Journal of Experimental Criminology

, Volume 12, Issue 2, pp 229–248 | Cite as

A meta-analysis update on the effects of early family/parent training programs on antisocial behavior and delinquency

  • Alex R. Piquero
  • Wesley G. Jennings
  • Brie Diamond
  • David P. Farrington
  • Richard E. Tremblay
  • Brandon C. Welsh
  • Jennifer M. Reingle Gonzalez



To update Piquero et al.’s meta-analysis on early family/parent training programs.


Screening of eligible studies was carried out for the period between January 2008 and August 2015. An additional 23 studies were identified, which were added to the original database of 55 studies, totaling an overall sample of 78 eligible studies. A random-effects model was used to obtain an overall mean effect size estimate. Additional analyses were performed to assess publication bias and moderation.


An overall average, positive, and significant effect size of 0.37 was calculated, which corresponds to 32 out of 100 in a treated group versus 50 out of 100 in a control group who offended. There was some evidence of publication bias and moderation.


Early family/parent training programs are an effective evidence-based strategy for preventing antisocial behavior and delinquency.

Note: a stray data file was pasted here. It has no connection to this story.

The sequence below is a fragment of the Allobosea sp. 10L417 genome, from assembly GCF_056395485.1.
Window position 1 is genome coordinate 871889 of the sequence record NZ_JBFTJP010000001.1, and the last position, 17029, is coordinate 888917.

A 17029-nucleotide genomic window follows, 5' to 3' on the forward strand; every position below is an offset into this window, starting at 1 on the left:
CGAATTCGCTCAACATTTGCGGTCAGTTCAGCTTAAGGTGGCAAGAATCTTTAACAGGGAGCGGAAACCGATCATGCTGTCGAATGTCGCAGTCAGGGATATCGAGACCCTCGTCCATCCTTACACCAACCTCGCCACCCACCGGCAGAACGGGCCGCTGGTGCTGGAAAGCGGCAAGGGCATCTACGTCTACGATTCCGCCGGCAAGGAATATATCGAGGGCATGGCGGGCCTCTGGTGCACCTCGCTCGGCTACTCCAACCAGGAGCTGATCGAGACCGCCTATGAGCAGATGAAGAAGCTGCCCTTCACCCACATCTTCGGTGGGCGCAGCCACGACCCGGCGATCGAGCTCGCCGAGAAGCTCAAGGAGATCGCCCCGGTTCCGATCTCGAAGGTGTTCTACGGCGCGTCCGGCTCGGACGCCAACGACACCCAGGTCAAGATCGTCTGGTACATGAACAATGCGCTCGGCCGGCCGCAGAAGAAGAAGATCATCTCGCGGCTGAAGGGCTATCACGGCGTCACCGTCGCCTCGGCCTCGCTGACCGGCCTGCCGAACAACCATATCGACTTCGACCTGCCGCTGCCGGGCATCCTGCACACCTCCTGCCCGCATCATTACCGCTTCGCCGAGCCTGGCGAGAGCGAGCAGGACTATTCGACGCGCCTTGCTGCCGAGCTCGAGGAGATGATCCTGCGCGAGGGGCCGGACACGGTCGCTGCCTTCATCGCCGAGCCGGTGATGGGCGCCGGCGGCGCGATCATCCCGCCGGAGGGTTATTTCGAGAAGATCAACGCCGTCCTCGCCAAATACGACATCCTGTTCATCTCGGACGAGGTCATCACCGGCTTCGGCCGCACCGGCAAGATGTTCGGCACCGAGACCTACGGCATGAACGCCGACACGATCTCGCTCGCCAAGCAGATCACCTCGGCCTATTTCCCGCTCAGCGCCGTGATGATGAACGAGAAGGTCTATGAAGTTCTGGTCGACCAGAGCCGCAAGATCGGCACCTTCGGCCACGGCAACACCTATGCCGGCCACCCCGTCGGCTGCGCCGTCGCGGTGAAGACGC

Antisocial behavior Crime Delinquency Family Interventions Meta-analysis Parenting Parent training 


*unpublished data

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Copyright information

© Springer Science+Business Media Dordrecht 2016

Authors and Affiliations

  • Alex R. Piquero
    • 1
  • Wesley G. Jennings
    • 2
  • Brie Diamond
    • 3
  • David P. Farrington
    • 4
  • Richard E. Tremblay
    • 5
    • 6
  • Brandon C. Welsh
    • 7
    • 8
  • Jennifer M. Reingle Gonzalez
    • 9
  1. 1.University of Texas at DallasRichardsonUSA
  2. 2.University of South FloridaTampaUSA
  3. 3.Texas Christian UniversityFort WorthUSA
  4. 4.Cambridge UniversityCambridgeUK
  5. 5.University of MontréalMontréalCanada
  6. 6.University College DublinDublinIreland
  7. 7.Northeastern UniversityBostonUSA
  8. 8.Netherlands Institute for the Study of Crime and Law EnforcementAmsterdamThe Netherlands
  9. 9.University of Texas School of Public HealthHoustonUSA

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